A Week in TV / A Week in TV - April 2012

A Week in TV (9th April – 15th)

It’s been fairly quiet in TV land this week. Many shows were absent once again and others made a return (SVU) after a long time away. It’s for this reason that this post will be fairly shorter than usual this week. Once again, my review/recap of episode two of Game of Thrones can be found elsewhere on this blog so I won’t mention it in this post as everything I need to say about it can be read there.

Bones – The Bump in the Road

Mediocrity. That’s the best word to describe this week’s outing of Bones. One nonsensical, actually quite ridiculous, murder to solve and a focus on Cam’s daughter’s love-life, something which is of absolutely no interest to me and I doubt to anyone else, either. Two lifeless plots do not a good episode make, that’s for sure.

This week’s grisly murder to solve involves a woman splashed in pieces all over a long stretch of road, something which the people who find her don’t take to that lightly when the females start to scream at the top of their lungs. I’m not sure if I’m just hardened inside but screaming at such a high decibel frequency seems an over-reaction to me. Granted, the discovery of a body is a gruesome event which would probably warrant some degree of disgust, but the people in this show couldn’t scream any louder than if they were the one to receive a horrifying death.

Regardless, it’s soon deduced that the dead woman is a serial hoarder of shopping coupons and belonged to a club of equally deranged/habitual coupon collectors that trade said items like dealers trade cocaine in the back alleys of nightclubs. This is where I consider things to get ridiculous. I’m unaware if people like this exist in the real world, whereby they would actually ‘disappear for days at a time’, as quoted in the episode, but if they do, I still find it to be preposterous. Then again, I do suppose the absurdity of some people is not restricted to just TV.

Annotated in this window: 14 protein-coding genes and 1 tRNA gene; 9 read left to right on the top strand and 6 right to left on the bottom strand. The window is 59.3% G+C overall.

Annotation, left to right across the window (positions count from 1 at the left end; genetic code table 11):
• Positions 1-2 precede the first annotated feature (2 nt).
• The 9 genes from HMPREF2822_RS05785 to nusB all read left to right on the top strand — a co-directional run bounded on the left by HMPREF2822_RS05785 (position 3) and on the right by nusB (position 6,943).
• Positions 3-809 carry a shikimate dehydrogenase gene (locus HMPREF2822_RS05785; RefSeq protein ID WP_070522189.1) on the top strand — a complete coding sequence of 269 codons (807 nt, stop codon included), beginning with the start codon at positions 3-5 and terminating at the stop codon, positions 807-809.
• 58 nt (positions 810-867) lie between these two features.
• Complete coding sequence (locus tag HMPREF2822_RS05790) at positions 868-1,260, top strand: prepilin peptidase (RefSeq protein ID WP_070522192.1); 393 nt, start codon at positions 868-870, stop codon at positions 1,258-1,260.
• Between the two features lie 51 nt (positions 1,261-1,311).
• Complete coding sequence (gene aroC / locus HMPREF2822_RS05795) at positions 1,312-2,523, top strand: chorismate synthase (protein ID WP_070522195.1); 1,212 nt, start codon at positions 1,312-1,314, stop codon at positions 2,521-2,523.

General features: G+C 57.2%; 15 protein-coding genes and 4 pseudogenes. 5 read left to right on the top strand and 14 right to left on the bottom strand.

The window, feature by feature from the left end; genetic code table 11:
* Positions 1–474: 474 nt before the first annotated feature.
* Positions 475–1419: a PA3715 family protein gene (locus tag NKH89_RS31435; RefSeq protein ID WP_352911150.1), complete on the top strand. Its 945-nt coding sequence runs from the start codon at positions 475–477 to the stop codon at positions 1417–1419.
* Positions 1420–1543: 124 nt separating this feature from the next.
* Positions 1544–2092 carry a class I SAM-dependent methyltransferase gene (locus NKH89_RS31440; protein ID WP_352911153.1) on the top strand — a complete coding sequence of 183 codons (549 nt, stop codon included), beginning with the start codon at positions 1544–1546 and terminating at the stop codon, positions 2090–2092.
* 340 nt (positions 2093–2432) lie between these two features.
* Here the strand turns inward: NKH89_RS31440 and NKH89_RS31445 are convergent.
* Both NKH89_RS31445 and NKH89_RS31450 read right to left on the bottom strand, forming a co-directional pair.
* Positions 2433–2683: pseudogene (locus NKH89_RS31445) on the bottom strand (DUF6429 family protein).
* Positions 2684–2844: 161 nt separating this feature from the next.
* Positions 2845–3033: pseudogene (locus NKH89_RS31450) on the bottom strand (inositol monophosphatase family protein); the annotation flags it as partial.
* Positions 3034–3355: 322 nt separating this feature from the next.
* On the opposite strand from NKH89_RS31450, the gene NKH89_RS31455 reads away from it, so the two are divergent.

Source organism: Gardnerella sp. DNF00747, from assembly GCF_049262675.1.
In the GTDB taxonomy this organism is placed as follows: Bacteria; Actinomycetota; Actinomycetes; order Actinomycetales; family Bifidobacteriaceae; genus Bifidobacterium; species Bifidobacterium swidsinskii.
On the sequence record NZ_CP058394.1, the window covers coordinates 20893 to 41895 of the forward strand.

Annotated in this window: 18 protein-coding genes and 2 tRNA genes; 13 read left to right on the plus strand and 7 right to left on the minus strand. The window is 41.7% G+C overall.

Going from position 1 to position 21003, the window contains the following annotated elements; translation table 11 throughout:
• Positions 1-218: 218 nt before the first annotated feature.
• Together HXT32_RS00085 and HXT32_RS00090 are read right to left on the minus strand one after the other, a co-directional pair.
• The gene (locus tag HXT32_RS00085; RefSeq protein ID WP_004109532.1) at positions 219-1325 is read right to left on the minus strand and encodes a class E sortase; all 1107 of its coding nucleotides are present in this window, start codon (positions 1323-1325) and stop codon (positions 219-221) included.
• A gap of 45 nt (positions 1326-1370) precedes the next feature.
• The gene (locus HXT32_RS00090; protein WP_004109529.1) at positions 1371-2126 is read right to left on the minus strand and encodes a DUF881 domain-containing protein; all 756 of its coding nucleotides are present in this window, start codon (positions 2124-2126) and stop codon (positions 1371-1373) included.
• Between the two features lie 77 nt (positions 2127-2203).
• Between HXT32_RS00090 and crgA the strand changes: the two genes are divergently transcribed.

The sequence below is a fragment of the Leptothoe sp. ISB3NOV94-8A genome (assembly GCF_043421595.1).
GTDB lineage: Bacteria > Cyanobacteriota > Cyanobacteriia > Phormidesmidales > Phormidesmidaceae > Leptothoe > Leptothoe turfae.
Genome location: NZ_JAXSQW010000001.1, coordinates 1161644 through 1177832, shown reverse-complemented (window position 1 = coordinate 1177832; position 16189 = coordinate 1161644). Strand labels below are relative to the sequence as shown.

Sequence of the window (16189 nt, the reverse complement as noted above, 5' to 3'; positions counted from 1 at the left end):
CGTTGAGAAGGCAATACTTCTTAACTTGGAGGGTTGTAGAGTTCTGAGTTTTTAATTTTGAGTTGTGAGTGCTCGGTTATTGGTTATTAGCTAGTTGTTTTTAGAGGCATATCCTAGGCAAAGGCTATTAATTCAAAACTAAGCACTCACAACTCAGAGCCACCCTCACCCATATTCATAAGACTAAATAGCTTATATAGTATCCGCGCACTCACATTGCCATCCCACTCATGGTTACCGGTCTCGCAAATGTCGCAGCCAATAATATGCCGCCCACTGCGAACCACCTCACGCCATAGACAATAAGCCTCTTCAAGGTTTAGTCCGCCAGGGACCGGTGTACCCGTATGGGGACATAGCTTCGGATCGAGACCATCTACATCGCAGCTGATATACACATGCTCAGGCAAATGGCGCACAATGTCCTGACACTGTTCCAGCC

Besides a ludicrous murder plot to unravel, with the killer being almost completely obvious as usual, we have the added tedium of Cam and her disliking for who her daughter chooses to spend time with. I don’t dislike Cam as a character but her love-life, her daughter’s love-life and actually anything that focuses on her life outside of the lab is not worth watching. I would rather sit and watch one of the lifeless corpses not move for an entire hour. Her daughter and the new intern she is spending time with, Finn, have zero chemistry together which obviously doesn’t help with things. There’s not much more I can say about this part of the episode than BORING.

Bones is a show that frequently hops from the average to the mediocre and unfortunately, this week was of the latter. The only saving grace were the scenes with Brennan and her new baby, which were both sweet and somewhat believable for a new mother. Otherwise, there wasn’t much else worth watching this week. Highly disappointing.

Also, did anyone else find it a little strange that Brennan and Cam were fawning over baby photos whilst scooping intestines off of the floor? Is it just me that considers these things rather outrageous? Hmm…

Fringe – The Consultant

A board meeting is in place with a highly aggressive boss chastising his employees for various things when he’s suddenly lifted from his chair, as though gravity itself had reversed, and thrust against the ceiling, before being slammed back to Earth with as much force as if he’d been in a plane crash. As it transpires, his alternate universe self had in fact been involved in a plane crash, which had in turn caused the death of his other universe counterpart. An explanation? David Robert Jones.